Update: March 26, 11:02 a.m.
Any decision to move grading to a pass/fail system within California Community Colleges must be done at the state level by the state chancellor.
With COVID-19 forcing college courses online, adhering to any variation of the traditional “A- F” grading system would seem questionable on the part of educational institutions. There is no fair route forward for students to continue classes as if Spring 2020 didn’t just get blindsided by a life-altering pandemic. Districts must act quickly and temporarily transition to a pass/fail grading system. This approach generally justifies “passing” when students achieve an A, B, C, or D in the course, without affecting a student’s GPA. Anything else would be unethical.
San Diego Mesa College, which prides itself on being a leader in fairness, finds its motto being challenged. While San Diego Community College District (SDCCD) has made great strides in adapting to “stay-at-home” orders in moving all 6,200 courses online, students are now wondering how their performance will be measured in this completely new environment.
As students log in for their first week of online instruction, after a week-long emergency break, professors scramble to drop assignments and available points to accommodate this difficult transition. The course expectations students agreed to at the start of the semester no longer apply to this drastically altered education plan.
It has already become clear that student participation in these adapted online courses doesn’t come close to in-person discussions. Even with the most engaged professors, the Zoom meetings are relatively quiet. Whatever the reasoning (job loss, emotional distress, family trouble), it’s understandably different. Moreover, many students are also faced with new obstacles that should not be held against them.
At home, certain circumstances will trigger new problems that will make learning more arduous. For parents, school closures mean balancing college with homeschooling children. Students without home computers must now sign up for loaned technology, if they even have a home to start with. And self-isolation can be especially difficult for those struggling with mental health.
However proactive SDCCD has been with offering online tutoring and other resources like providing equipment at home, those with learning disabilities will undoubtably have a disadvantage. These individuals process information differently, and by deviating from consistency in coursework just six weeks into the semester, the district risks losing these students to an already high national dropout rate.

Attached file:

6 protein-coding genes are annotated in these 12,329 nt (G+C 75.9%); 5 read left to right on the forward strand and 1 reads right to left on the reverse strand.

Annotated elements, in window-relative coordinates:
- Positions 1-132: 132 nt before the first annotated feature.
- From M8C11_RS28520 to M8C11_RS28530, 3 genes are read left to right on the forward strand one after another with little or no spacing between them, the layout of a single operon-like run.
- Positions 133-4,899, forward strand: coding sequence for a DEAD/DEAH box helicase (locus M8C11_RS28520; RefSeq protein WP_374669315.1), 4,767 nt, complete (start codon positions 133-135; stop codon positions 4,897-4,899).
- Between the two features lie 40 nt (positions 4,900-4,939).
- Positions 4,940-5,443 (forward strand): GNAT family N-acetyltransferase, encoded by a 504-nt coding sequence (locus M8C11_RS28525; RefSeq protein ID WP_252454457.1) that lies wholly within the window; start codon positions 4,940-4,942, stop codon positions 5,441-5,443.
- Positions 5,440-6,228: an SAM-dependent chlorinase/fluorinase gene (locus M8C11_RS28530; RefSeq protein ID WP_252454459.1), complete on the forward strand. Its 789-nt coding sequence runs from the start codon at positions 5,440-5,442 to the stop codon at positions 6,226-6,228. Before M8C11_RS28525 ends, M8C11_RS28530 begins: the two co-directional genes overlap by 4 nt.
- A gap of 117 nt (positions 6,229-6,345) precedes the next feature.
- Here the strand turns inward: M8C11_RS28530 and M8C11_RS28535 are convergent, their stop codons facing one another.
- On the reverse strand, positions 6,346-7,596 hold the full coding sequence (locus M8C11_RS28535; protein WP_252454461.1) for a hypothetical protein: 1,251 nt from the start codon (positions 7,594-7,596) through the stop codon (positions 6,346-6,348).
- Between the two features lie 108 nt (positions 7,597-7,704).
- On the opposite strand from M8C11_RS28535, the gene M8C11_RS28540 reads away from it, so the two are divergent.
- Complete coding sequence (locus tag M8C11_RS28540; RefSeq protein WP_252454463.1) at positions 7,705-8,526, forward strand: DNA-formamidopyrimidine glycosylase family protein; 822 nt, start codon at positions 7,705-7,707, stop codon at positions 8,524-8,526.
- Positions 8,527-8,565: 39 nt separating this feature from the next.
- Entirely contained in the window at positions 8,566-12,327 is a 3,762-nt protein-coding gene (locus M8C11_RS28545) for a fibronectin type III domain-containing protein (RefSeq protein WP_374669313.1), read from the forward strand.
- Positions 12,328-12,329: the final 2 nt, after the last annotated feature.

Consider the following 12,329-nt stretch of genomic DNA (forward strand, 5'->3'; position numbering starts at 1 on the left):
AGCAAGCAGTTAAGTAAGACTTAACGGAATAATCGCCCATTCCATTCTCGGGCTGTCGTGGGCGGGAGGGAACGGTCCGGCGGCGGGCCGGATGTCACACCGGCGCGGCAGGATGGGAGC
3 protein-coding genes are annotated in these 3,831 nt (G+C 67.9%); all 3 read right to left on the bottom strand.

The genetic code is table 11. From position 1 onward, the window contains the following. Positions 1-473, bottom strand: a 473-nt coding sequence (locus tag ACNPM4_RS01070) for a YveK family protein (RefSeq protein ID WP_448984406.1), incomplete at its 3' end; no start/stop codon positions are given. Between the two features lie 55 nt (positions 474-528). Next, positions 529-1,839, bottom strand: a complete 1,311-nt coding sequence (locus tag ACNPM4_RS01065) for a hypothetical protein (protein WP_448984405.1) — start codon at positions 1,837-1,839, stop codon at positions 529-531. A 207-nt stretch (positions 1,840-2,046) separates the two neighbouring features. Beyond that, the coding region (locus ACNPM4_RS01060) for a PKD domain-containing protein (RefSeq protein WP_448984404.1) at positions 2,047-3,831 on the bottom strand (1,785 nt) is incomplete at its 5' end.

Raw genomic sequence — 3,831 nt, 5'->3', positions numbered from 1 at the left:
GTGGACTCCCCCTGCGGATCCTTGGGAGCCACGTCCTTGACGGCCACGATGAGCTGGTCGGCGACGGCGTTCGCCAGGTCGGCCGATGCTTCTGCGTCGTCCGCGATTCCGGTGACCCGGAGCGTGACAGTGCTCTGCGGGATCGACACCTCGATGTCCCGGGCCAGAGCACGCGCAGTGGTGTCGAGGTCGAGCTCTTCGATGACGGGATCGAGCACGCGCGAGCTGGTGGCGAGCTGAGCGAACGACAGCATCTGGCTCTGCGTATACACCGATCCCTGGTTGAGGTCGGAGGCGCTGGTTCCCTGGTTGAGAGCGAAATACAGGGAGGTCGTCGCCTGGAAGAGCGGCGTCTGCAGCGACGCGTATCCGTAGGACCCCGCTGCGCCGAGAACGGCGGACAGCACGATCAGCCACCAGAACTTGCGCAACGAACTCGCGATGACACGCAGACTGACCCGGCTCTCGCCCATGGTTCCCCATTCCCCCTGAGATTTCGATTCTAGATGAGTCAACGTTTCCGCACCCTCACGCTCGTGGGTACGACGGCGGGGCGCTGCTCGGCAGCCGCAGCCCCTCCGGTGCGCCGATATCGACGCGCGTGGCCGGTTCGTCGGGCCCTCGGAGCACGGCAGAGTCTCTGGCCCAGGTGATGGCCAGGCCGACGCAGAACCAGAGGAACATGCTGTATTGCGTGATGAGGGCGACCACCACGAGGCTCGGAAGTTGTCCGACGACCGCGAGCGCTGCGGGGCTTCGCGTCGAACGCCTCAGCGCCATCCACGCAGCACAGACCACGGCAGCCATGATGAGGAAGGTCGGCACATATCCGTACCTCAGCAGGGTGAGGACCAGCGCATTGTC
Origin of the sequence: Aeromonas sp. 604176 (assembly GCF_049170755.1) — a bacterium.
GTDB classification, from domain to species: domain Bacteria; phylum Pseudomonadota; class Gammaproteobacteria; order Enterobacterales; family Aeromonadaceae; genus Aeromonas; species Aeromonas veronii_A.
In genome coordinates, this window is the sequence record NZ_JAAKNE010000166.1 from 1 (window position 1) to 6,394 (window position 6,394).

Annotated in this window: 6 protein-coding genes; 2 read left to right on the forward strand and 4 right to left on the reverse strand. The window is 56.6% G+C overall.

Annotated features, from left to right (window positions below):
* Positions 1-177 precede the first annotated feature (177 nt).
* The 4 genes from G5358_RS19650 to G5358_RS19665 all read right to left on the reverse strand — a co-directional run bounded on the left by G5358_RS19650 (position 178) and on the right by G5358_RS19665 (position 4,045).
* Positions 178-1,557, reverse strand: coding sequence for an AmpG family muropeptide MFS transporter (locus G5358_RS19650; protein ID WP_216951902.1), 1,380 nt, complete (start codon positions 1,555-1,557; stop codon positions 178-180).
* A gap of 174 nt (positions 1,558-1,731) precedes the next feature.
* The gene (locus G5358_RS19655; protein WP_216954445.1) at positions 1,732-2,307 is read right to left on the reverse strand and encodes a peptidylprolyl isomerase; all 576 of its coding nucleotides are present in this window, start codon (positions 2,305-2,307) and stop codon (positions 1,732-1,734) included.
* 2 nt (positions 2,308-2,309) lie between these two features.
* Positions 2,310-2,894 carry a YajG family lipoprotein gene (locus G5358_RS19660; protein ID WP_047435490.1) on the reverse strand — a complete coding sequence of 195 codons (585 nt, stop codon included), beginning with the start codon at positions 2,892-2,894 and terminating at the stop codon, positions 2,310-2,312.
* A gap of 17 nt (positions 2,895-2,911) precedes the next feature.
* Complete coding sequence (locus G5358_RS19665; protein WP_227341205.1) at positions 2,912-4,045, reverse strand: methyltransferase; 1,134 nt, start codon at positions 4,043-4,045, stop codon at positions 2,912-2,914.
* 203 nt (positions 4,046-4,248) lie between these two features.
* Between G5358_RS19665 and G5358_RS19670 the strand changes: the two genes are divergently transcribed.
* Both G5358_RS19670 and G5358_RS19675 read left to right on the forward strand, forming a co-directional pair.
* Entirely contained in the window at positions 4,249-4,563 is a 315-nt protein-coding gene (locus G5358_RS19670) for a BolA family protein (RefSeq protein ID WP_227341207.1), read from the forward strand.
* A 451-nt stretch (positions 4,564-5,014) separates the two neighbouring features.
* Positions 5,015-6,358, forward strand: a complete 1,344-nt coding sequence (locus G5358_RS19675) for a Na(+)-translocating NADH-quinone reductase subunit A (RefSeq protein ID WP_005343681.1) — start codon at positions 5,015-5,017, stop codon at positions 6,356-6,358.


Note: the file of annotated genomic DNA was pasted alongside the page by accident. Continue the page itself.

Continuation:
We must also consider the hardships based in removing campus resources like a physical library, in-person counseling, and the safe space that Mesa represents for many students with difficult home lives. Without those crucial support elements, the most vulnerable students may be left behind as other, more privileged students more readily adjust to new grading expectations. And while some may hope that courses return to in-person instruction later this semester, asking students, faculty, and staff to return anytime this spring would be wildly inappropriate knowing the information on this new, contagious virus.
Prominent institutions like Columbia, Harvard, Dartmouth, and UC Berkeley have already announced a semester-long change to mandatory pass/fail grading. Those decisions were done with fairness in mind and should be taken as an example for all colleges. Professors within SDCCD are instead left to revise syllabi, as no official word on grading concerns has come from the administration.
This neglect to rework grading at the district level only enhances uncertainty and stress for students within SDCCD in an already very uncertain time. With course drop dates well in the past, adjusting to online learning within the same grading rubric seems to be the only option that the administration is presenting.
The whole point of community college is that its guidelines are created to foster a fair learning experience, no matter a student’s background. Moving forward without reexamining how student performance is measured would be risking the creation of much larger problems down the line. These grades will affect a student’s trajectory of transferring to a four-year university after graduating from their respective institution. It will also impact future job opportunities for anyone who isn’t able to simply log on and adjust accordingly.
SDCCD must continue be a leader in advocating for a fair system during these trying times. Without that leadership, all students will undoubtably suffer, with students with the least resources getting hit the hardest.